A fairly dull and uninspiring game between two teams who should avoid any brushes with the relegation dogfight this season. Newcastle eventually edged the game with a injury time winner.
This game was never likely to figure highly among the purist’s must watch games of the season but it provides another example of how teams can adapt and seek to achieve their goals through alternative methods from the often preached mantra of short passing games.
Despite the demands of Europa League football, Pardew has been reshuffling his squad to maintain freshness. Just four of the starting eleven from the away draw against Anzhi started the game. Elliot, Yanga-Mbiwa, Cabaye and Sissoko played in both games.
This was the obligatory 4-2-3-1 from Pardew with Cabaye and Tiote screening the defence.
Tony Pulis made one change following the home defeat to West Ham with Kightly dropping out and being replaced by Geoff Cameron. The side reshuffled from a 4-4-2 to a more solid, defensive minded 4-5-1. Jonathan Walters was tasked with supporting Peter Crouch in attack.
Much of the game was, from a tactical perspective, forgettable.
Neither side really enjoys being the more proactive during a game but being the home side, the onus was focused on Newcastle. With 56% possession and 14 attempts at goal, they were the more positive side against a Stoke team lacking confidence on their travels but there was a lack of quality too often from both sides.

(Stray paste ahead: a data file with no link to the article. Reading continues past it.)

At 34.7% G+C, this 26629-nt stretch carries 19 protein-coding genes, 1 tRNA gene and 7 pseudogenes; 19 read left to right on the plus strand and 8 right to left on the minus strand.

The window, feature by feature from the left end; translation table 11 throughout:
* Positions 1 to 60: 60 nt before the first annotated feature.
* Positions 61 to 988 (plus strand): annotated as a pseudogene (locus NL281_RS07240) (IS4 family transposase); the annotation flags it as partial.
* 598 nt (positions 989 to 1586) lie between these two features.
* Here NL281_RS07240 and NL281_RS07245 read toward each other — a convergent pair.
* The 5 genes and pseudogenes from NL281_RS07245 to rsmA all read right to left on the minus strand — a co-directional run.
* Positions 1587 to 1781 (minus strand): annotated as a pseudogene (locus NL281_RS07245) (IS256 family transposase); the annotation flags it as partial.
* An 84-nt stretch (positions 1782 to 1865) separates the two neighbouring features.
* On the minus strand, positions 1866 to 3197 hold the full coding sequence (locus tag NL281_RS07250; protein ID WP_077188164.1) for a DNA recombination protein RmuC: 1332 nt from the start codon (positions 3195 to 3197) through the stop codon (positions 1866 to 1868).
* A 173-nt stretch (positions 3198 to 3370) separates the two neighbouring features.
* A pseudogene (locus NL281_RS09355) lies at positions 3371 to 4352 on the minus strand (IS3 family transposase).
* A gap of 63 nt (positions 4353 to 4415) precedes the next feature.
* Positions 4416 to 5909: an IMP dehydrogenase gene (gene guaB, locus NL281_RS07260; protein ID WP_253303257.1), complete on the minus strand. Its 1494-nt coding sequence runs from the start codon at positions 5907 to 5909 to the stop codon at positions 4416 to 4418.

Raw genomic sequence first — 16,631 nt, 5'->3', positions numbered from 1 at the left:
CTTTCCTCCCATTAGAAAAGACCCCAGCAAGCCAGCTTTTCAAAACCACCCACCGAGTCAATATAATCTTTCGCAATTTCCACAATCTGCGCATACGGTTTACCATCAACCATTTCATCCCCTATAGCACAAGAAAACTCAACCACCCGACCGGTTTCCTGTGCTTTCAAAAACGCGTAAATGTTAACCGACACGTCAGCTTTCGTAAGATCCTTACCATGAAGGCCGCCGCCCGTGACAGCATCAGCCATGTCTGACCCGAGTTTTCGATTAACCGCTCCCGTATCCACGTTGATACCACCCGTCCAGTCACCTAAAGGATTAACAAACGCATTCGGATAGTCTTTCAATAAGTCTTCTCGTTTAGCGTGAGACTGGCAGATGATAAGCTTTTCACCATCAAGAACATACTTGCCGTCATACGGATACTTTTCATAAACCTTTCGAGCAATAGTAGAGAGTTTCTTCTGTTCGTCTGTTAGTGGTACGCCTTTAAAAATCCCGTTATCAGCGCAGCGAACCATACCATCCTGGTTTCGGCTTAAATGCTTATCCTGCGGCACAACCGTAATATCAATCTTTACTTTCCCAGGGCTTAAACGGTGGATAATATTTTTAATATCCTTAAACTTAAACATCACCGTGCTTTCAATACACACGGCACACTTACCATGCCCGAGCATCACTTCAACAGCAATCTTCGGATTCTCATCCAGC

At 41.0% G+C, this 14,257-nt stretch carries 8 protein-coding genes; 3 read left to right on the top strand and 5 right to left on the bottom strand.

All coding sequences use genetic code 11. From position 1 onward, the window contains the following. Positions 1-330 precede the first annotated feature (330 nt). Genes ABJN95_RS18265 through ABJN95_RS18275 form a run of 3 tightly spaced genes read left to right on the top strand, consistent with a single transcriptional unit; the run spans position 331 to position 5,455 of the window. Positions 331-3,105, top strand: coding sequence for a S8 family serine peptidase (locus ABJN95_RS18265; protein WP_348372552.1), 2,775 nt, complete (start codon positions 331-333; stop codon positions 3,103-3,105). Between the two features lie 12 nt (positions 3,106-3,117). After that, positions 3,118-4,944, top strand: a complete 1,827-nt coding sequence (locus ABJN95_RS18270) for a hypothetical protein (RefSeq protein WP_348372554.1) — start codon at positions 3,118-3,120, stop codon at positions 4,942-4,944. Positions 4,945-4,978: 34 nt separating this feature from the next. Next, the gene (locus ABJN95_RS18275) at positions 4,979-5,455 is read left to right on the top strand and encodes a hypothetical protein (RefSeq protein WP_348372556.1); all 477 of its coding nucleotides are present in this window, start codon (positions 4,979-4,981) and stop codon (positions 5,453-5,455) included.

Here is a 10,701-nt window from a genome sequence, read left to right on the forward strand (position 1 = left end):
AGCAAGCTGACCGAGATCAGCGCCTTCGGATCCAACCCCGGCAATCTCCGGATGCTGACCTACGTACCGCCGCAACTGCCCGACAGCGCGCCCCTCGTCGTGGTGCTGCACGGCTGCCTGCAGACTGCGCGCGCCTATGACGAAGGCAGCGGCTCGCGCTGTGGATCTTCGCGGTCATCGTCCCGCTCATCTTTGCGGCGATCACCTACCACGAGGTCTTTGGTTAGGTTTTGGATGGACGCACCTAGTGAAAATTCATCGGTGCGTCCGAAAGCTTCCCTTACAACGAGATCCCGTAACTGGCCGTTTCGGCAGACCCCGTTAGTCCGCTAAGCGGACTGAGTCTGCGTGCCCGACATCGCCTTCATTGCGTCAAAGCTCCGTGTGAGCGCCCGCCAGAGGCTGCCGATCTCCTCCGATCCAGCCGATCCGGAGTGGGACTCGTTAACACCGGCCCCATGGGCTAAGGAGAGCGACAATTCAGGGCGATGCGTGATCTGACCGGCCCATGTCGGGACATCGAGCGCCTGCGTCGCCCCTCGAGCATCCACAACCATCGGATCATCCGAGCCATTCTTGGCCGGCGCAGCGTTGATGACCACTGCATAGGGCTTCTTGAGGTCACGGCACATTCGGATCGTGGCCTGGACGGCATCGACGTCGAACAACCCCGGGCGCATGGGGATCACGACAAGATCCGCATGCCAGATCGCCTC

Stoke started the game in brighter fashion with a few attacks if not really offering anything particularly threatening. As Newcastle grew into the game, they created by their best chances by taking advantage of Stoke’s poor play. Twice in the opening half Newcastle pressed their opponents and created decent opportunities for themselves. Firstly, Tiote stole possession and stormed forward but his chip went beyond Cisse. Secondly, Gouffran had an attempt wide again following a Stoke player being dispossessed.
A generally lacklustre half came to a conclusion with neither side offering any product in the final third of the pitch. From the limited shots at goal, only three shots between both sides had struck the target.
Newcastle tried to take the initiative again in the second half but lacked the guile to break down a well organised Stoke defence. Despite having 14 attempts at goal during the game, only three were from inside the penalty area, a testament to how quickly Stoke manage to drop back into position and close down space. Too often Newcastle would shoot from distance which is also partly their concern too. They were too quick to force the issue rather than be more patient.
Part of the problem which Stoke faced in this game, as they do in all their games, is their style of play. By favouring a direct game and searching out their strikers early, it creates problems when their defenders have the ball and are quickly closed down. Simply, there is limited, if any, options available for them to pass to:-
The graphic displays the most frequent pass combination between two Stoke City players on the pitch. The long kick from Begovic to Crouch.
It begs the question of at what point will Stoke advance under Pulis? Should they consider the development of Stoke City towards a more passing orientated game? Or is the present approach entirely suitable for the club?